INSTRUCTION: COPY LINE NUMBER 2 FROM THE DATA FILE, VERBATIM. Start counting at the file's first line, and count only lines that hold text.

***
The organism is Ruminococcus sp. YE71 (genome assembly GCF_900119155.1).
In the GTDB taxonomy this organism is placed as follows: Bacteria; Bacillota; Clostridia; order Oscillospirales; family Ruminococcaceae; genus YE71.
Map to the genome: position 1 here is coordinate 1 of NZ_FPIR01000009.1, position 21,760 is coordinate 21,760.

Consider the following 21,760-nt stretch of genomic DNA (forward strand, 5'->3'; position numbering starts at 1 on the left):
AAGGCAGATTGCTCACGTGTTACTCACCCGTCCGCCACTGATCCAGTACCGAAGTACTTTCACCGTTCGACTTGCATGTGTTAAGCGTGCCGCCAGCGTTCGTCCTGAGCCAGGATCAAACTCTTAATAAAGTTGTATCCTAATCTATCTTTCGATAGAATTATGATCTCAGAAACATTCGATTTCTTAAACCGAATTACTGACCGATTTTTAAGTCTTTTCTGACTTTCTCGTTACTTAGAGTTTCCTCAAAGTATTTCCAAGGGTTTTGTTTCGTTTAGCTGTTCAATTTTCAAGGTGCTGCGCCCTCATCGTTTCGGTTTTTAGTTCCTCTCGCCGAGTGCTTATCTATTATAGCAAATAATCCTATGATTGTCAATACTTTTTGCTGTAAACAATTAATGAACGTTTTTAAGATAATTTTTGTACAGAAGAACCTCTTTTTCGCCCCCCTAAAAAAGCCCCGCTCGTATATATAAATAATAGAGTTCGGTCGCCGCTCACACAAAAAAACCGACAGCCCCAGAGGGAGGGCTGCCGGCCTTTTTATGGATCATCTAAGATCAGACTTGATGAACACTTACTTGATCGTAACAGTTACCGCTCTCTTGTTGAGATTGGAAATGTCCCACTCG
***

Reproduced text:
In the GTDB taxonomy this organism is placed as follows: Bacteria; Bacillota; Clostridia; order Oscillospirales; family Ruminococcaceae; genus YE71.